There were a number of comments on my last post regarding our confidence in the Bible. I think it is necessary to clarify some rather important points, as they are the basis for my investigation into the translation process. And although I expect that no one would assume this, I am not a translation scholar, and am not all that well read on the subject, though lately I have certainly been doing some reading.
1. No Bible translation is perfect. Do not confuse this with the known fact among serious Christians that the Bible itself is completely perfect.
2. No Bible translation is inspired. I hesitate to state this, but it is important to separate this from the first point. It is not suggesting that God is uninvolved in any translation process. I am still working through the details of this, and will have to devote a later post to it. God did not inspire men to pen His words in German, Italian, Latin, or English. He inspired them in their own languages: Hebrew and Greek.
3. There are many Bible translation philosophies. Knowing which translation philosophy has been employed in the translation(s) you use should be important. And related to this, there is a huge difference between a paraphrase and a translation, at least from a textual integrity perspective. The two primary philosophies could be labeled “word for word” and “thought for thought.” There are many variations of these, and I plan to devote a number of posts to further details on this specific topic.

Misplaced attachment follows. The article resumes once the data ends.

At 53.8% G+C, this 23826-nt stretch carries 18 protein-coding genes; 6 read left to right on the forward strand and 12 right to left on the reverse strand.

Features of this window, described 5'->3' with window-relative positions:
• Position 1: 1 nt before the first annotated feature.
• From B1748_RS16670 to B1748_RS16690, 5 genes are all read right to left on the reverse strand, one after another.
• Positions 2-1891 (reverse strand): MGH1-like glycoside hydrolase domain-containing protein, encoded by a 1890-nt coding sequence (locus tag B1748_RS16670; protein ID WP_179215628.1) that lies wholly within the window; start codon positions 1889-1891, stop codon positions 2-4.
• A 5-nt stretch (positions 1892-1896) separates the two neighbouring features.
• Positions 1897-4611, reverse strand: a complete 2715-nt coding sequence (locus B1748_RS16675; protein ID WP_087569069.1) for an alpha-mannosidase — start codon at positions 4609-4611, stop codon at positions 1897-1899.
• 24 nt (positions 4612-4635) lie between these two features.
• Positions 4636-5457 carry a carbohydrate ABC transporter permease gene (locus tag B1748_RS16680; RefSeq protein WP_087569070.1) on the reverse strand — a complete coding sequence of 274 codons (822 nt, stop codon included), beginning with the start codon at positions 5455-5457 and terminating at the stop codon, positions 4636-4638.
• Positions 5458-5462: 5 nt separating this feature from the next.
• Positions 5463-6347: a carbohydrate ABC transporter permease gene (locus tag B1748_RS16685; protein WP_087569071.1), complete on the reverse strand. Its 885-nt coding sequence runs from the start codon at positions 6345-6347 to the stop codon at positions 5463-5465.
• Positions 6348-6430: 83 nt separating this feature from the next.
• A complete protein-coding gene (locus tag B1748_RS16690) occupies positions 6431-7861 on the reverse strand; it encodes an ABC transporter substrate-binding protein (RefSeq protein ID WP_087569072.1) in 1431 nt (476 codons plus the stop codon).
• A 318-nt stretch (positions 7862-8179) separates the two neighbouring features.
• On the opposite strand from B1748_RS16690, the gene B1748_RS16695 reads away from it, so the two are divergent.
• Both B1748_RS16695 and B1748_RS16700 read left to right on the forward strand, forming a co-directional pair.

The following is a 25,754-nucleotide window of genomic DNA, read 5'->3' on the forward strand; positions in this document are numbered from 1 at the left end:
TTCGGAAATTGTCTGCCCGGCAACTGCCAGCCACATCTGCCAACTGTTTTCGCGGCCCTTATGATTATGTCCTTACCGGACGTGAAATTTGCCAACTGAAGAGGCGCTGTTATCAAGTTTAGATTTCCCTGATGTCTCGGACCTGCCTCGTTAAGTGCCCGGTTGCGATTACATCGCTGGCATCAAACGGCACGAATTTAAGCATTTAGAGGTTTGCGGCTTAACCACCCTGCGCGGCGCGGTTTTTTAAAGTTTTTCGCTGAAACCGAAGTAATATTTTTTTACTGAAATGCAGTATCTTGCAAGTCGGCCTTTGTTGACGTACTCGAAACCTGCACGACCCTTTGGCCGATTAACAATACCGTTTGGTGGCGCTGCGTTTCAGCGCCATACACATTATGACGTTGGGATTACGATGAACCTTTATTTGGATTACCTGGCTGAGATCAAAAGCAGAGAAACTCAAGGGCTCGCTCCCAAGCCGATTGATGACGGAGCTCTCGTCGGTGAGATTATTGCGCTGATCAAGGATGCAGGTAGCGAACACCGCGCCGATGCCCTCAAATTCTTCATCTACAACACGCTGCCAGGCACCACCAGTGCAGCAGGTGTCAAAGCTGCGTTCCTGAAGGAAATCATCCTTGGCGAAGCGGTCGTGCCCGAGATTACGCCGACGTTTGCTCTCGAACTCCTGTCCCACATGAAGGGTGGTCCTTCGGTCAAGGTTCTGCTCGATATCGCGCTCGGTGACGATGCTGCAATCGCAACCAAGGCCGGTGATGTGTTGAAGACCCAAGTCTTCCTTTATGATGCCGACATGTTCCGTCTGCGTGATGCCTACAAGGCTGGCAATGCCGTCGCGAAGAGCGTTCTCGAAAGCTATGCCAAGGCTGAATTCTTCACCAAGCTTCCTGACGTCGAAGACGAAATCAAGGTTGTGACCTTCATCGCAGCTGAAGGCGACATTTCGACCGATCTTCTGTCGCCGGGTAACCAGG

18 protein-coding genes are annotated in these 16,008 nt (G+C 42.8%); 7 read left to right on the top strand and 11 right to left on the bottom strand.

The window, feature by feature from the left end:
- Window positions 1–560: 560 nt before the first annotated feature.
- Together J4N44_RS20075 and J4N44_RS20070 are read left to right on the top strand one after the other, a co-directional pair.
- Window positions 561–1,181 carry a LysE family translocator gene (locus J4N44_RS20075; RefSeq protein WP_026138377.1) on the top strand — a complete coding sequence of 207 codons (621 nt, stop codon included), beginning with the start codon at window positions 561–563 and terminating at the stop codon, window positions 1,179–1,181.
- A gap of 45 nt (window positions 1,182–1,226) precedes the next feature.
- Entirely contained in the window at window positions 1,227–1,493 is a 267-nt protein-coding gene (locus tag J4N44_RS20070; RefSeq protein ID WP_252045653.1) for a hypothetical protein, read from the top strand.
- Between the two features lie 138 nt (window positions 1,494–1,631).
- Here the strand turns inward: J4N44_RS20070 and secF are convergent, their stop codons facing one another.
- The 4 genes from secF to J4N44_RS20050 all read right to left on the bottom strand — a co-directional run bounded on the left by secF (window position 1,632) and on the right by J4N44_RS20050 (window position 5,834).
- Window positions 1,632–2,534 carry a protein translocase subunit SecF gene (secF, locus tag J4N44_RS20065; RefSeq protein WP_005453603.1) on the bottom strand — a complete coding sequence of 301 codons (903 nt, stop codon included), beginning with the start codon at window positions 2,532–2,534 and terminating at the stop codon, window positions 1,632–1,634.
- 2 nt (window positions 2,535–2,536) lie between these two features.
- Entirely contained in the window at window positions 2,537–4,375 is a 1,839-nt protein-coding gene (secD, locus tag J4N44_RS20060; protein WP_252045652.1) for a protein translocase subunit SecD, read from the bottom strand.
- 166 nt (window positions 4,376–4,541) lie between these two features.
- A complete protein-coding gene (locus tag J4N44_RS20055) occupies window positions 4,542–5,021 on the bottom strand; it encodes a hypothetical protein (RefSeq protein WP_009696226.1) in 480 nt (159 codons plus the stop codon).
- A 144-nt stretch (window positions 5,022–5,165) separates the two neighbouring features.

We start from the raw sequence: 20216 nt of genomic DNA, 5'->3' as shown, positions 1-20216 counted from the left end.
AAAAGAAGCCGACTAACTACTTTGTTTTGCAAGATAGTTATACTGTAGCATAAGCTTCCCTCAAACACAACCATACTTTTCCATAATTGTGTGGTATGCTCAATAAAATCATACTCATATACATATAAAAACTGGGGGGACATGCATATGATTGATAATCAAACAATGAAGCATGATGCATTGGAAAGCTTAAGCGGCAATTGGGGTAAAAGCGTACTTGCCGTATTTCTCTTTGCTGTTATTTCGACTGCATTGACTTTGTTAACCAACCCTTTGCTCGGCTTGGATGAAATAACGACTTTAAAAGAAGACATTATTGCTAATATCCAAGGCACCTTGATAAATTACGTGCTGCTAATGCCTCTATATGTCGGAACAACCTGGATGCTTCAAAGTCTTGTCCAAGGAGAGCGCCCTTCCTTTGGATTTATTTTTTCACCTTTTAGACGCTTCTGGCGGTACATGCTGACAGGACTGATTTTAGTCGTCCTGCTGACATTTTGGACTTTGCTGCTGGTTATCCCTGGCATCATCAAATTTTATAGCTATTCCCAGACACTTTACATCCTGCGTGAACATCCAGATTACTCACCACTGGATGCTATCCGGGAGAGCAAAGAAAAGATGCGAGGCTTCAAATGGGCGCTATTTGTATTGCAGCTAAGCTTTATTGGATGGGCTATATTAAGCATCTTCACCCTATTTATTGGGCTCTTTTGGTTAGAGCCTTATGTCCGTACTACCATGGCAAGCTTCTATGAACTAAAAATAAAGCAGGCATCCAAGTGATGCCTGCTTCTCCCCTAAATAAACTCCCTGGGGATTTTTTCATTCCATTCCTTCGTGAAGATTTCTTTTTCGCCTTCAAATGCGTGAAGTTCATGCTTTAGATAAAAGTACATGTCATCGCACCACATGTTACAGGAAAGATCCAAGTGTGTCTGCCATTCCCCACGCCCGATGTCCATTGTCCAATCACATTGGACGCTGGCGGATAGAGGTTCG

4. There is a need for “standardization” within a body of believers. For the sake of unity, it is important for any assembly of believers to clearly identify a “translation of choice.” There is certainly a very good point in the argument that not doing so can lead to confusion among the general body. The pastor should consistently use the same translation from message to message so that the focus of the people is not “hey, my Bible doesn’t say that.”
5. There is no reason for discouragement. I am certainly not suggesting that the only real way to know and understand God is to read the original manuscripts in Greek and Hebrew. And I am not suggesting, as I have seen in a few articles, that all translations are profitable. Rather, with the proper understanding, we can learn so much more by being diligent about learning the “why” of various passage translation choices. And we are commanded to study to show ourselves approved, rightly dividing the word of truth. It sure would be curious to know how rightly divide if we do not take into account the original languages and their context and related culture.
Finally, it is of utmost importance that any study about the Bible not take the place of the study of the Bible. I am mindful of this, and trust that you are, too.